What your next smart phone or tablet computer might look like is in the hands of a California jury. In one of the biggest patent infringement cases ever, Apple is suing Samsung — charging that in creating its products, Samsung ripped off iPhone and iPad technology. Samsung countered with its own allegations.
This case is complex, the legal issues are daunting, and the jury's decision has to be unanimous.
"What's at stake here is the future of smartphones and the tablet market," says intellectual property expert Christopher V. Carani.
He notes that the patents being debated cover both design and how things work. The jurors will be given a verdict form with about 700 questions, and they're supposed to decide if any of about three-dozen devices made by Apple or Samsung infringe on patents owned by the other company.
Carani says comparing each product to all of the patents will be difficult.
"For each one, they'll have to have an itemized determination regarding infringement," Carani says, "then moving to invalidity — in other words, whether or not the patents were valid or invalid. And then if there is a finding of liability, they'll have to go to each one of the asserted products and products and determine what level of damages were incurred.
The judge in the case worries that the jury will be "seriously confused."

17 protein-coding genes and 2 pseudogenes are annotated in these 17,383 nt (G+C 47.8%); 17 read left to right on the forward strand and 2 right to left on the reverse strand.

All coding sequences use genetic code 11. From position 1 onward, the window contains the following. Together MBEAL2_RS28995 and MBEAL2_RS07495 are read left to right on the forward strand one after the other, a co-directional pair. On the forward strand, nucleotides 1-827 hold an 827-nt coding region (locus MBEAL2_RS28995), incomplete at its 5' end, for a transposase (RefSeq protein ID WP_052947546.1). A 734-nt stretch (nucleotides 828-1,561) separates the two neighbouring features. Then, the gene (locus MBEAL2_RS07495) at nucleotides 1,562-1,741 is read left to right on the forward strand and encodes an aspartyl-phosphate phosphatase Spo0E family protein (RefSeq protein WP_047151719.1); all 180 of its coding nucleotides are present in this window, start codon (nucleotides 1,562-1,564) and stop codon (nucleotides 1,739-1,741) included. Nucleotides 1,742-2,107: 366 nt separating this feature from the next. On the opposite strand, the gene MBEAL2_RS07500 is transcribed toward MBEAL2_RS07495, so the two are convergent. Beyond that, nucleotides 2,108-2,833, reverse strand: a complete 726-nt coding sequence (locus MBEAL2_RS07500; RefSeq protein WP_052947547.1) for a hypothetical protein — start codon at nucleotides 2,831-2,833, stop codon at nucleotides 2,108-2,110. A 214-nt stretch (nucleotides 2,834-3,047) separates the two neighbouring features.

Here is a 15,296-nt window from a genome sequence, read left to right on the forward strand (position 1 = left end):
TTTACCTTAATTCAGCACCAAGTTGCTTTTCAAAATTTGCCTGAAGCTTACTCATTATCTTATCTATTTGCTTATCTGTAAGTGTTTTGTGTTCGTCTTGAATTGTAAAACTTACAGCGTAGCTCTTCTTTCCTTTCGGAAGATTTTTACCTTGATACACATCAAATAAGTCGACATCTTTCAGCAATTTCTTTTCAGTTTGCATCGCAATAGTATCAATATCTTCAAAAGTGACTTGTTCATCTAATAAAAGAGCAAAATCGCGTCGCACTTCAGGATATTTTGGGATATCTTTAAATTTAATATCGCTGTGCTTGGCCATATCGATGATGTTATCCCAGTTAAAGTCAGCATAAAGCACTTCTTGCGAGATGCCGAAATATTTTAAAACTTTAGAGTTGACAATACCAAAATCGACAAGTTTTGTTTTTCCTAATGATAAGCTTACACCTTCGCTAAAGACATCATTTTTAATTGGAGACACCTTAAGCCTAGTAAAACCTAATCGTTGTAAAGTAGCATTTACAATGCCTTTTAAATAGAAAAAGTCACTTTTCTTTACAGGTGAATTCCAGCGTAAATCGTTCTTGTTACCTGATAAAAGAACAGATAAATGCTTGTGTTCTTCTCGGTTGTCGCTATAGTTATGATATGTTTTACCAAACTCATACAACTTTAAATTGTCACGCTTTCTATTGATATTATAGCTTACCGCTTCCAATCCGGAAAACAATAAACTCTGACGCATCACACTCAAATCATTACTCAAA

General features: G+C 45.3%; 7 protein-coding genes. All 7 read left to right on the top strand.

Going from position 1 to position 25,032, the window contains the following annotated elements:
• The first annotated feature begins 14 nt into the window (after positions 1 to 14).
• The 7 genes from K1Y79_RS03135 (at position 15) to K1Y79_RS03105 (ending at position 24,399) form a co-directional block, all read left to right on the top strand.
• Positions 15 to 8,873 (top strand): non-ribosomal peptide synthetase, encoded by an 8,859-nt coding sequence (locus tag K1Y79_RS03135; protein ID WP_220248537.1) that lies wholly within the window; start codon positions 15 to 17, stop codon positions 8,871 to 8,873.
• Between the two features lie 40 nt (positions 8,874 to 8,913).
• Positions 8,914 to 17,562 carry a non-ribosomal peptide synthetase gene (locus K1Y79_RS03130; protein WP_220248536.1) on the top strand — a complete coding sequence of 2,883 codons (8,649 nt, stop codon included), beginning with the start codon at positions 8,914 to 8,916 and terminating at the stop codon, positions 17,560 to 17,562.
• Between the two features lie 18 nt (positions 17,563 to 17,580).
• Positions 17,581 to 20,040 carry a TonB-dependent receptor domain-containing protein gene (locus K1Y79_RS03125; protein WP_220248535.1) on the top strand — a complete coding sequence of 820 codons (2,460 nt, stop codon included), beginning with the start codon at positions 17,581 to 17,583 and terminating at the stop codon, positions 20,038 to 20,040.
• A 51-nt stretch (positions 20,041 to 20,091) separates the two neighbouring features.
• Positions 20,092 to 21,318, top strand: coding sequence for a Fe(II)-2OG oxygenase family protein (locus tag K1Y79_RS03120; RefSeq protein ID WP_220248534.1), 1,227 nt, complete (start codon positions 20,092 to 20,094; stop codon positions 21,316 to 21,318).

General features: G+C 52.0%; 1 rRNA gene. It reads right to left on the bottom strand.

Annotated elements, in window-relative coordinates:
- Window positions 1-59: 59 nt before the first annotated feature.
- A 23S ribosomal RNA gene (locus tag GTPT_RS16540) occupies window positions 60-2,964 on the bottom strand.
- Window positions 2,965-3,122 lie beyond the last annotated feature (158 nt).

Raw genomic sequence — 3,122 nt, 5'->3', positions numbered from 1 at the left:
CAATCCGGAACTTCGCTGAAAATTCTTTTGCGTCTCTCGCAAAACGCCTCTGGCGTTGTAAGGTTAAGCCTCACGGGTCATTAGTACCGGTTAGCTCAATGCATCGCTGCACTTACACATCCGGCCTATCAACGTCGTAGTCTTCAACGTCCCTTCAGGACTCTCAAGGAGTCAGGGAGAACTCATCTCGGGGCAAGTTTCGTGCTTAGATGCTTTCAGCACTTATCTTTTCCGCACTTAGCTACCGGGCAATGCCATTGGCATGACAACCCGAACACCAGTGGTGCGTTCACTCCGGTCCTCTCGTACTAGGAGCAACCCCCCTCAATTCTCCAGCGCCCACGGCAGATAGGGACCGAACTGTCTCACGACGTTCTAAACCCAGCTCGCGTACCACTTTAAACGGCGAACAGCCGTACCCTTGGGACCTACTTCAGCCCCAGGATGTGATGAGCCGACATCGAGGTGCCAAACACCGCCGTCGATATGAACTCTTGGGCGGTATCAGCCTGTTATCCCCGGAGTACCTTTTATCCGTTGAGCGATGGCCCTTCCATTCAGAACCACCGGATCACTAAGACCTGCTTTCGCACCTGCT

Apple maintains that if you look at Samsung's tablets and its smartphones, it's clear the South Korean company shamelessly copied Apples design and some of its technology. Apple is seeking billions in damages and wants Samsung — the largest maker of Android phones — to stop selling copycat devices in the U.S.
But the real impact of this case, one The Wall Street Journal has dubbed the patent trial of the century, could go well beyond these two companies.
"If Apple prevails, then all of these competitors will be sent back to the drawing board to say, 'We have to produce our own innovations, our own ways of doing things,' and that will produce more diversity in the market," says analyst Charles Golvin of Forrester Research.
On the other hand, he says, if Samsung wins, you can expect a lot more products that look like Apple's.
It's always difficult to predict the outcome in a complex jury trial, but Stanford law professor Mark Lemley has some ideas.
"One of the interesting things has been how much Samsung seems to have been on the defensive," he says.
Though Samsung has claims against Apple, much of the case focused on Apple's assertion that Samsung was the bad guy. Lemley says Samsung spent a lot time trying to limit the amount of money it might have to pay.
"Going into the jury verdict, this sure looks like a case where Apple has the edge in terms of momentum and how the jury is likely to be feeling," Lemley says.
The jury begins deliberations Wednesday, and with hundreds of questions to be answered, it's impossible to say how long it might take.
Earlier this year, jurors took about a week to decide a patent dispute involving Google and Oracle. But in another patent dispute, a jury took only about an hour to award Monsanto a billion dollars.
Whatever the jury decides in the Apple-Samsung case, the verdict is likely to be appealed.
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